This is probably why I get in trouble when I criticize things like Facebook/Twitter, for example. I don't use either and find neither useful; I worry about the danger too much of that sort of thing might have on my kids (who already write pretend "blogs," and my oldest wants to have one of her own one day). But my dh uses them--so obviously by criticizing them I don't mean to slight every person who *does* find them useful or interesting. If anything, I want to encourage other moms who find themselves struggling to keep up with all the many ways to connect online that it's okay *not* to adopt the latest fad tech just because all the popular mommy bloggers are doing it! :)

And in writing about the dangers of idealizing the past, I'm writing to those women who read Hallie's piece and immediately did a guilt-ridden mental survey of their own closets, judging and condemning the garments within for not being flattering enough, good enough quality, or for the crime of being able to go in the dryer--even if their own economic circumstances don't allow them to consider replacing any of them. I hate to see people (mostly women) fall under the spell of an ideal they can't achieve, which then causes them suffering and pain because they think "everybody else" can manage to incorporate this new thing into their lives.

Last thing--Hatchick almost always wears a hat to Mass, too! It's where she gets the name. :)

Anonymous said...

I love this conversation and I often wondered how many of us made various levels of that same mistake? How many of us went too far, when we found something true and beautiful...and took it past the point of the promise of the thing itself and turned it into...something wrong? I'm not making myself clear at all, but I did it. And I hung around with people who still do it.

I know a particular crowd who wishes it were "the past", and it's a mish-mash of everything from "before the '60s" to the 13th century. Seriously.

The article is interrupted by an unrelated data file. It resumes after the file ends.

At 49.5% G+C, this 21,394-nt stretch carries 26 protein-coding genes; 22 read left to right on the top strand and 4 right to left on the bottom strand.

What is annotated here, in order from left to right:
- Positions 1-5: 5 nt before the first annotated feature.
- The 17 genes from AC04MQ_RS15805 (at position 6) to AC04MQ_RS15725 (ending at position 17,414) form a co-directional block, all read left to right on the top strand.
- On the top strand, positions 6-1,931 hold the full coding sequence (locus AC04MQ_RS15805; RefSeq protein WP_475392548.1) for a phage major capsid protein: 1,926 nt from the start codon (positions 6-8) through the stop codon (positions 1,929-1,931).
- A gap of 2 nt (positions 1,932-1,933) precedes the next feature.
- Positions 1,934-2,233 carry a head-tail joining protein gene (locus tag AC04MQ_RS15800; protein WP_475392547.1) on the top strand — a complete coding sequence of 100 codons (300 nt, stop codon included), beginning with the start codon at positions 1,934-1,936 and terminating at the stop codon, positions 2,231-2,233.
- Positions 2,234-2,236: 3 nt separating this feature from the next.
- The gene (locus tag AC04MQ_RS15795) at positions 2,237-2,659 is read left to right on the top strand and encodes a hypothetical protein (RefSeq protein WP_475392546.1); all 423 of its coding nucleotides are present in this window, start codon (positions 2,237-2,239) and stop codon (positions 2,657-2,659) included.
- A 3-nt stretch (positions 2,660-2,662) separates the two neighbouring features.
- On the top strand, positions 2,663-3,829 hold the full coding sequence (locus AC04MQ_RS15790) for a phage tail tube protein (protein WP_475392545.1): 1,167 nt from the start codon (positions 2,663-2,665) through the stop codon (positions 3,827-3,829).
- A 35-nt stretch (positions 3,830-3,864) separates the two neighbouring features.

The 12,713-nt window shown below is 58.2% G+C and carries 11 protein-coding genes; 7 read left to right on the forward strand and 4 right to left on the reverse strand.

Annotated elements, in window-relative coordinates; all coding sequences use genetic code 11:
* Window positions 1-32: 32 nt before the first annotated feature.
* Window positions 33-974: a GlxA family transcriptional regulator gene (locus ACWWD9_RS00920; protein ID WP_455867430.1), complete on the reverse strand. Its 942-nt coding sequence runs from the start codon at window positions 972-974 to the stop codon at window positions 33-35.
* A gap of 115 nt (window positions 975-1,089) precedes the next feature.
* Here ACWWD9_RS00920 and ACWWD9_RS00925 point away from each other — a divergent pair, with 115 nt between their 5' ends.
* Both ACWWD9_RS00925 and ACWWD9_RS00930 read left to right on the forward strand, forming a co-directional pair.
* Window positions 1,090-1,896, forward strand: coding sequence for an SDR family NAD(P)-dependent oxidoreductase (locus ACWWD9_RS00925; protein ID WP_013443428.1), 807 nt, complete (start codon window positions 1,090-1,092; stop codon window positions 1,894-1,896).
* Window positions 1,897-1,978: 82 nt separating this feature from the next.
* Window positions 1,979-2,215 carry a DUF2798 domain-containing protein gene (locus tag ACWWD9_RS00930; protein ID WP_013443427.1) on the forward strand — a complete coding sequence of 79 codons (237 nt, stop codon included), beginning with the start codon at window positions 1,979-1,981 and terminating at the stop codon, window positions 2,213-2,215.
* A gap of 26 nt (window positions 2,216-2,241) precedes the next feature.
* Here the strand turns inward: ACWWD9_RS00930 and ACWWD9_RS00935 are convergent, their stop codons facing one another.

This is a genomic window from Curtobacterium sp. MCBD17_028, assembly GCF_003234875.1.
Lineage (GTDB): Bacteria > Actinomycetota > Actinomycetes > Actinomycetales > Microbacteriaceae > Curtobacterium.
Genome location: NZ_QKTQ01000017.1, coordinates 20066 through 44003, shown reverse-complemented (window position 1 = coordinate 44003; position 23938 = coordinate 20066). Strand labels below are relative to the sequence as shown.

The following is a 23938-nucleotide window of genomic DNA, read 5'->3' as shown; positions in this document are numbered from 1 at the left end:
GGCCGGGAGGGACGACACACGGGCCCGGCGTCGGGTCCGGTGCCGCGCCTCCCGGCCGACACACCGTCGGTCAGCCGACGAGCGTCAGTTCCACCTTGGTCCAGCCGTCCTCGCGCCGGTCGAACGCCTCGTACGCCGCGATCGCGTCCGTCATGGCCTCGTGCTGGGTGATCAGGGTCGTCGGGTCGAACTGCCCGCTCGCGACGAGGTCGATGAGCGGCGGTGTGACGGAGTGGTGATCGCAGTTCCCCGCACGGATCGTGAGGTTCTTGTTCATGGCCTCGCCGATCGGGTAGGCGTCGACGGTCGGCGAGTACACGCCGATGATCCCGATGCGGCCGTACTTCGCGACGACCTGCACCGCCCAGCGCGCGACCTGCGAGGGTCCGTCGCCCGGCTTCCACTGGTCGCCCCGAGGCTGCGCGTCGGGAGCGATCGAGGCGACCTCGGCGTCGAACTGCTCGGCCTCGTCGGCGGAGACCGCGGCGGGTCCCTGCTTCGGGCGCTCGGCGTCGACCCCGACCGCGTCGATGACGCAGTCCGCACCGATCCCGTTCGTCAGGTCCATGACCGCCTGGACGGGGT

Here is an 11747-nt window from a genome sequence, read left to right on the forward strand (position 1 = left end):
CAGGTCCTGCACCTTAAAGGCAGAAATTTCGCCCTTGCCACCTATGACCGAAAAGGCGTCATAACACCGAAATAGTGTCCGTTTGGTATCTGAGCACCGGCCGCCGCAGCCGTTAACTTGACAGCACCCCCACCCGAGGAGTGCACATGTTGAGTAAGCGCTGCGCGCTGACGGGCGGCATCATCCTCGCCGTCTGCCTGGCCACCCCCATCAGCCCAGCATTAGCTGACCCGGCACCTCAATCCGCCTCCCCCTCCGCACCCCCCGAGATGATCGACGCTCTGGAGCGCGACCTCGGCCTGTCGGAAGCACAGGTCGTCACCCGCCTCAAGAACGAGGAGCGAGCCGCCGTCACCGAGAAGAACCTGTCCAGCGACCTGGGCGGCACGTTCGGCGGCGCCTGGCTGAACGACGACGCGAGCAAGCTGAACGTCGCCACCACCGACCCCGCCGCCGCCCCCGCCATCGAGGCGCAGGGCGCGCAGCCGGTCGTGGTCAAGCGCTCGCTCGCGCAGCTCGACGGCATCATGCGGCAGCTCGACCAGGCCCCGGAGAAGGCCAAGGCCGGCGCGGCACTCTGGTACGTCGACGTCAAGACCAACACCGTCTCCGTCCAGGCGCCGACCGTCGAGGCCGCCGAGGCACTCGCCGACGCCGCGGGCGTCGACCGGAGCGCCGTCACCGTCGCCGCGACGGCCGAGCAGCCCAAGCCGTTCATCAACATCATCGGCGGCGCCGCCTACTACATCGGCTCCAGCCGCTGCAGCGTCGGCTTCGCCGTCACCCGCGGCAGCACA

A good example for me is how many people admitted they just might have been wrong on the whole Harry Potter thing. When I very-first read the warnings, I went right along with it. Because? They were orthodox Catholics! And I was a new revert! They must know things that, I, the noob, just can't see. So I let them lead me. And now, after we took the whole family to see the latest HP movie - and read the "4-stars-says-the-Vatican" article by Catholic News Service, well, let's just say I learned something from that entire experience.

Here's the most important thing I learned: I love beauty. I love truth. I love goodness. And the past definitely had some beautiful, good and true things that I should hold on to, or incorporate into my life, because of that. But...God had me be born now. Here. And so...that must be Good. He had a plan and it wasn't for me to be born in 1394 or 1687 or 1938. I live now, Deo Gratias, which is the only valid response.

Oh, and re: contraception in the past: Not only is there that "pharma"-something reference in the bible, which is supposed to be referring to contraception, but I clearly remember reading an interview with Mae West who talked about the "little silk pillow" they girls of her day (the '20s?) used for contraception. (Now that I think of it, wasn't there a reference to "French letters" in "A Tree Grows in Brooklyn"?) Sin was always there. From the Garden on down...